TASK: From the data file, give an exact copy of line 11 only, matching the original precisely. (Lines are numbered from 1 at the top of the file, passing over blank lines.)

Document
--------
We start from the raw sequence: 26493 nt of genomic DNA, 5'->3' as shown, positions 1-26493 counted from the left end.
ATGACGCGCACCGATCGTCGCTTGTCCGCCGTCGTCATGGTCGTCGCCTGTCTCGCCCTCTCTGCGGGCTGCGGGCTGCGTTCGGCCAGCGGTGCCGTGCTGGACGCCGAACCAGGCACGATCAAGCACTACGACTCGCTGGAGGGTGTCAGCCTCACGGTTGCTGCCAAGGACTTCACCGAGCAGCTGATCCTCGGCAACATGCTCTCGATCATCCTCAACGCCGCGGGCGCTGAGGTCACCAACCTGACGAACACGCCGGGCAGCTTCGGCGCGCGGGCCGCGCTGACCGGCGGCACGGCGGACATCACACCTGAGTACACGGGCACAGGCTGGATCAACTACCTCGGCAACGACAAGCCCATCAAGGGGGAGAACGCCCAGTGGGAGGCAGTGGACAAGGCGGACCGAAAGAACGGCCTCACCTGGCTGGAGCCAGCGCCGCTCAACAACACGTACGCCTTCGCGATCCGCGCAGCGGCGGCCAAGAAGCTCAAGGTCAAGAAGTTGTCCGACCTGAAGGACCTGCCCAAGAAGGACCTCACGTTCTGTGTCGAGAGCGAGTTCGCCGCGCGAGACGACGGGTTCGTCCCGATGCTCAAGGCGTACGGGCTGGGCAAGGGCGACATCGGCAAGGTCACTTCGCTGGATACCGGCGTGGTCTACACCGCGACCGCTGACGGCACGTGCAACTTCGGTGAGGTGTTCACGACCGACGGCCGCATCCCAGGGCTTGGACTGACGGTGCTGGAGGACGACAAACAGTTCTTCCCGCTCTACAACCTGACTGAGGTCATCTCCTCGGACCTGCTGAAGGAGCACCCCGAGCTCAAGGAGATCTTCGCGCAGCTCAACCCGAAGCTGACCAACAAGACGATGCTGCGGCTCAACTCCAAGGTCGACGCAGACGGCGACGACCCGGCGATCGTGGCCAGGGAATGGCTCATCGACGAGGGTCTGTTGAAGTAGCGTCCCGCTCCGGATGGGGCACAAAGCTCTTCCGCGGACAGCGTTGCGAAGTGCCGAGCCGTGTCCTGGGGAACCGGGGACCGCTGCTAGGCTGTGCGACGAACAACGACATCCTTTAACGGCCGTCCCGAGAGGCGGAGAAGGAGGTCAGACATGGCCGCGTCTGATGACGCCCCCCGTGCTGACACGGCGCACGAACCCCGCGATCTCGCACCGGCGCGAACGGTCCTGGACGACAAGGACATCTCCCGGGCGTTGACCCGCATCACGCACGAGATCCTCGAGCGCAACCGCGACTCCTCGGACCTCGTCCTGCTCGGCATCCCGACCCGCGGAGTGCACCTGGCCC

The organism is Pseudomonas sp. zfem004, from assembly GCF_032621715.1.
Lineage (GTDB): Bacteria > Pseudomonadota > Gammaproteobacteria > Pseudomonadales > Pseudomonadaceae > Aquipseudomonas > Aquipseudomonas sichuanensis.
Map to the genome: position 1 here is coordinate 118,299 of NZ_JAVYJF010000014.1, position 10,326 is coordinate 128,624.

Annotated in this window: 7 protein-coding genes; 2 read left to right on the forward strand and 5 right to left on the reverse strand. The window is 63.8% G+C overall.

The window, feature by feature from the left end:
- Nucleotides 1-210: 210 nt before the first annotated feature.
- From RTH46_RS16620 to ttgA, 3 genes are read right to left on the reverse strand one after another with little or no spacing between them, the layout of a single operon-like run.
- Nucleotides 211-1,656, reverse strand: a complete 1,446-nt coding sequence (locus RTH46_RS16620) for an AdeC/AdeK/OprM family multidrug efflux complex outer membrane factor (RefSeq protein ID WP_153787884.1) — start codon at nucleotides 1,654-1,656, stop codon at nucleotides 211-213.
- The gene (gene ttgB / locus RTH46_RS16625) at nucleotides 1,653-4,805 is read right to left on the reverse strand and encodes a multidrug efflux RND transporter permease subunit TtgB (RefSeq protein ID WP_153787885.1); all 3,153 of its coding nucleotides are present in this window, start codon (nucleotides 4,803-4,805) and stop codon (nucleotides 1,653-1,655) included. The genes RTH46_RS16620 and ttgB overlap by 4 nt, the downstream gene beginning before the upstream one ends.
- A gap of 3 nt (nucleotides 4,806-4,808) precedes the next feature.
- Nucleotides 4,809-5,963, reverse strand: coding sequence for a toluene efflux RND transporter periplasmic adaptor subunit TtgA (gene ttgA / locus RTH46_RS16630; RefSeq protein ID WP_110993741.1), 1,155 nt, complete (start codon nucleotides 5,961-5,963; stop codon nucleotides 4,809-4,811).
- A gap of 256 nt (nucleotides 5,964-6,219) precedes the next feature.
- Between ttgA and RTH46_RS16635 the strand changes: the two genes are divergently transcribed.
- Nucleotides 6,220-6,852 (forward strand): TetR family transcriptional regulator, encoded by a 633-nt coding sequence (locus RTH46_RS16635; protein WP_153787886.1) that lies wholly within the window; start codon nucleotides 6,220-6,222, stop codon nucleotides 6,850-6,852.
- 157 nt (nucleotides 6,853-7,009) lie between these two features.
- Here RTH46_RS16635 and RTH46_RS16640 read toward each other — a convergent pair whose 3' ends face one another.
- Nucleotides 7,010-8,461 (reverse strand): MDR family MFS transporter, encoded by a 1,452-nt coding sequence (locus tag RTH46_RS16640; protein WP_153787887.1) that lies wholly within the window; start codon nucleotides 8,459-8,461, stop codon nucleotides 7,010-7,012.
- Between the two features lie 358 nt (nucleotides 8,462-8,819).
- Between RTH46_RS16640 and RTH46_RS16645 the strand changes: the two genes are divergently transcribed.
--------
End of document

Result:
- The gene (gene ttgB / locus RTH46_RS16625) at nucleotides 1,653-4,805 is read right to left on the reverse strand and encodes a multidrug efflux RND transporter permease subunit TtgB (RefSeq protein ID WP_153787885.1); all 3,153 of its coding nucleotides are present in this window, start codon (nucleotides 4,803-4,805) and stop codon (nucleotides 1,653-1,655) included. The genes RTH46_RS16620 and ttgB overlap by 4 nt, the downstream gene beginning before the upstream one ends.